4. How long are treatment sessions?
Treatment sessions are 55 minutes in duration. Treatments begin and end promptly on time. The hour is specifically reserved for you to receive a one on one treatment session. A brief consultation about how you are feeling that day, manual treatment itself, and any instructions are included in the hour. It is recommend that you arrive a few minutes early so you have the chance to breathe and prepare for your session. I understand that things happen and you may run late every once in awhile. Realize however that appointment times can not be extended due to any tardiness. Please call the office if you are going to be running significantly behind.
5. What should I wear to treatment sessions?
Myofascial Release is best performed skin on skin to connect to and change the fascial restrictions in the most effective way. That being said, I want you to feel comfortable and maintain your modesty. Most women choose to wear loose fitting shorts, a tank top, a bra or a swimsuit top that can be unclasped in the back if the upper back or neck needs to be addressed. Men typically wear a loose fitting pair of athletic type shorts.
6. How many visits does it take to start feeling better?
Most patients feel an improvement after their very first visit, but for some people progress is a bit slower. I expect your to be making positive progress towards your goals by at least the 6th visit. Timing of visits can also be an important factor. More consistent treatments more closely spaced tend to lead to faster results. As you are feeling better and maintaining your progress, treatments may be spaced farther apart.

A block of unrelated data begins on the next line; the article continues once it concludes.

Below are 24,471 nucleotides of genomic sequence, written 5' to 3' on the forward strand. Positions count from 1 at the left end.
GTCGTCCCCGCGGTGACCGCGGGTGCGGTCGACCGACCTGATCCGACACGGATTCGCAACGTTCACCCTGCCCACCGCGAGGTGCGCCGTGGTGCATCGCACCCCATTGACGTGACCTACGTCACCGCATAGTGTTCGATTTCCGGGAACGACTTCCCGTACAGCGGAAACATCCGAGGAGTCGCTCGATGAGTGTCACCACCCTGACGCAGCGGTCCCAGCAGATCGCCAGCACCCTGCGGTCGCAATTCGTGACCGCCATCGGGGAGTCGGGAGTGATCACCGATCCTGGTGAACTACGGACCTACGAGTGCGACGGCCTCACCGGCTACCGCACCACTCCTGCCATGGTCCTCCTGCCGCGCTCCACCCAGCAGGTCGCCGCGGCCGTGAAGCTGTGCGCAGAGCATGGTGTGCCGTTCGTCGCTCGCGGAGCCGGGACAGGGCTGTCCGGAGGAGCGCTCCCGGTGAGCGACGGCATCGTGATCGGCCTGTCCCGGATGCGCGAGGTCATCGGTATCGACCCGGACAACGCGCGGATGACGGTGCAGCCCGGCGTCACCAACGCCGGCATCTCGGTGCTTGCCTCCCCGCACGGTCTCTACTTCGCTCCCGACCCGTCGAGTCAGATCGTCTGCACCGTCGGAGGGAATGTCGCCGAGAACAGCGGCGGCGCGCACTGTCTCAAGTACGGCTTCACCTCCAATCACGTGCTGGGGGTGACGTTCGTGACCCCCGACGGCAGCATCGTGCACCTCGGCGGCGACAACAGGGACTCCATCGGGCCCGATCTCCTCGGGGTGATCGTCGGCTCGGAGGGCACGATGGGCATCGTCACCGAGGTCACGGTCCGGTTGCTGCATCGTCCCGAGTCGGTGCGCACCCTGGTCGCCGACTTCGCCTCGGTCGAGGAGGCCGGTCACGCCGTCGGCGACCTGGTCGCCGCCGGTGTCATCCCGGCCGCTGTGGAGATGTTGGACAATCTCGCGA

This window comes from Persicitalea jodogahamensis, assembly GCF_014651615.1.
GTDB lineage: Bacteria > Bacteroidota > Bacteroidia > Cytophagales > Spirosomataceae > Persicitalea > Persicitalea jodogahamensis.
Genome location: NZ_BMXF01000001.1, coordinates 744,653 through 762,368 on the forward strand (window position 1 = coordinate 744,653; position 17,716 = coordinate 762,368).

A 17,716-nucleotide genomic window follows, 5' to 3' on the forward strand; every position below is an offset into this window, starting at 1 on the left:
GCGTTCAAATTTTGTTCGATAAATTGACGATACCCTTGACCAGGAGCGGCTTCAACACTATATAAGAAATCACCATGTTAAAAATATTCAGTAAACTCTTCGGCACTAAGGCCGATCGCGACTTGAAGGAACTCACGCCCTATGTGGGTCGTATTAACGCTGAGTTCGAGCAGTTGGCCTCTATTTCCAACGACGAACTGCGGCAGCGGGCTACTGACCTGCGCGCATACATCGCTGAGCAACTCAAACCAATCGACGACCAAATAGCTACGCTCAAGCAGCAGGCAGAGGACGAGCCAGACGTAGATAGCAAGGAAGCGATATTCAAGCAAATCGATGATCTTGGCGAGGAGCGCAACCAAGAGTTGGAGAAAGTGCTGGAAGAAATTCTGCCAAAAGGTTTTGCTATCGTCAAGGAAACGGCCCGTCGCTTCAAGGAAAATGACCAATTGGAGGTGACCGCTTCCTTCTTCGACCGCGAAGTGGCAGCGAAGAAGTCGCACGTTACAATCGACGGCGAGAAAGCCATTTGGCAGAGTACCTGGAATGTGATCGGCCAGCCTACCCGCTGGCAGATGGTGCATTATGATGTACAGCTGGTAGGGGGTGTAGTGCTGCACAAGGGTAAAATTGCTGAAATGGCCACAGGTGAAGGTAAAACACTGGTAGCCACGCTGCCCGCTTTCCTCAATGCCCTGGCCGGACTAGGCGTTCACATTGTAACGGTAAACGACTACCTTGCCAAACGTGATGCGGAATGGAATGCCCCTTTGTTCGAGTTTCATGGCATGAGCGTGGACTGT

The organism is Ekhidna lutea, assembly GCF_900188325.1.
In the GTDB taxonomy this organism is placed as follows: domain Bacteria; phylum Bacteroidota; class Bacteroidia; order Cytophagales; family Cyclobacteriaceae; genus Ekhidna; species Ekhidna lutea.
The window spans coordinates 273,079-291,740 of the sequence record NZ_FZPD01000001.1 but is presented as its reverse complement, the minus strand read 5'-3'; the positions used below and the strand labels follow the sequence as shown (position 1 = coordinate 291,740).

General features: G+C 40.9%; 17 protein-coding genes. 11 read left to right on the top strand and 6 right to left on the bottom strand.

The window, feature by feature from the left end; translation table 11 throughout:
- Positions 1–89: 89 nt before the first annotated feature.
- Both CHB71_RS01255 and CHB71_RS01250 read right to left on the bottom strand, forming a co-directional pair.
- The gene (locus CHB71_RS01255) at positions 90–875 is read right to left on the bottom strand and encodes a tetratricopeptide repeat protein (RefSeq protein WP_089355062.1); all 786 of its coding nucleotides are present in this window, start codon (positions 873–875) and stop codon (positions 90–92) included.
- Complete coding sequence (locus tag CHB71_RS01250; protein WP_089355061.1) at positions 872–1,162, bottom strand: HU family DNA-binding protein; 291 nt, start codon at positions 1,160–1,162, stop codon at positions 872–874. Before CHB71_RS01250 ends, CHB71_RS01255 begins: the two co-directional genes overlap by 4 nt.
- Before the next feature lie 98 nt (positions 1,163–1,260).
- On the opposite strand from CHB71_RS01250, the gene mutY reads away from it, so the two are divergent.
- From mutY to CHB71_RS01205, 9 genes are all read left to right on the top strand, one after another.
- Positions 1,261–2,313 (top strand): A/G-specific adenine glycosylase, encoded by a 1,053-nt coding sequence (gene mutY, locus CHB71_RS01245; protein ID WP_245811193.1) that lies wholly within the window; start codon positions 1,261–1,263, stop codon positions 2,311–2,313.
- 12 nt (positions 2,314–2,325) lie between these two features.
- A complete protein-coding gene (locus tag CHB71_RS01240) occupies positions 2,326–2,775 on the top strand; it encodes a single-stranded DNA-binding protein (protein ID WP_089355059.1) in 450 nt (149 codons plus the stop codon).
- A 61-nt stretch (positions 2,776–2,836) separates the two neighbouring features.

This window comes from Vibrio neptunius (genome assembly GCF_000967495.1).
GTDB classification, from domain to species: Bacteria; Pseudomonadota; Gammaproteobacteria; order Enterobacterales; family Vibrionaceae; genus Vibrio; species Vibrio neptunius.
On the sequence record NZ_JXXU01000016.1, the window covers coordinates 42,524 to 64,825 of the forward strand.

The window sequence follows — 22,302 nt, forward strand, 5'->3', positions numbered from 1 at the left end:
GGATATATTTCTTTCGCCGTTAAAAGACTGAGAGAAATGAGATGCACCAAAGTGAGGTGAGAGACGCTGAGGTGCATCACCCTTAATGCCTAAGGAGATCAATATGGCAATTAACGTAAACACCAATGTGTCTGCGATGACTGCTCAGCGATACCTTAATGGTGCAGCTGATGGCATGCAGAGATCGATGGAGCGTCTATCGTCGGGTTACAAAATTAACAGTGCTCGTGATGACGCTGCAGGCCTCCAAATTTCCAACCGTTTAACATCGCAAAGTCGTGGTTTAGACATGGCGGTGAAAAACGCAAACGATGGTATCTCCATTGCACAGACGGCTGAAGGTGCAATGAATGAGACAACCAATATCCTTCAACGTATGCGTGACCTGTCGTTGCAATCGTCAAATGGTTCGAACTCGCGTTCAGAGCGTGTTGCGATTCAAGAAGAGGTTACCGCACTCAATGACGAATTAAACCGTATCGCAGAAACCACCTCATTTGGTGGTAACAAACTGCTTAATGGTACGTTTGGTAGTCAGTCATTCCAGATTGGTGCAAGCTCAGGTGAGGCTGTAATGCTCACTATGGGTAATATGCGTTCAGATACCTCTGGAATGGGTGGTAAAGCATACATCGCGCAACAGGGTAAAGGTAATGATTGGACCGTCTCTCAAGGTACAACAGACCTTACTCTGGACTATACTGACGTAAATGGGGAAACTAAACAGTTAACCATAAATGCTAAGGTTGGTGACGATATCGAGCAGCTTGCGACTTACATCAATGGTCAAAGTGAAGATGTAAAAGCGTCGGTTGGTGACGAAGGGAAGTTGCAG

7. Do you take/file my insurance?
Central Texas Myofascial Release does not participate with any insurance providers and is considered an Out of Network provider. The reason for this is that the business model needed for a successful insurance based practice is not one I choose to follow. Typical insurance based therapists are basically required to see multiple patients an hour, utilize multiple modalities and gym based exercises for multiple people at a time simply to meet their overhead. They also usually must employ support staff to help with billing and insurance contracts. Patients perform and are billed for exercises they could easily do at home by themselves. Insurance reimbursement patterns and allowable modalities unfortunately influence the care received by many patients. I have chosen to not participate with any insurance companies so that I may focus on YOU and your specific treatment needs without this influence. You receive one on one manual therapy for an hour with a highly trained therapist which leads to quicker and more lasting treatment results.
Patients who utilize Physical Therapy Services at Central Texas Myofascial Release may choose to try to self submit a claim to receive reimbursement for their out of pocket therapy expenses. However, all payments are collected in full at time of service. You will need to contact your insurance company to ask about your out of network physical therapy benefits. This Insurance Benefits Worksheet can be used as a resource to call your insurance company to determine benefits before your first visit. A Superbill will be given to you by request at the time of service for you to file with your insurance. Patients with Health Savings Accounts (HSA) or Flexible Spending Programs may be able to use those funds towards therapy services. Contact your provider with questions.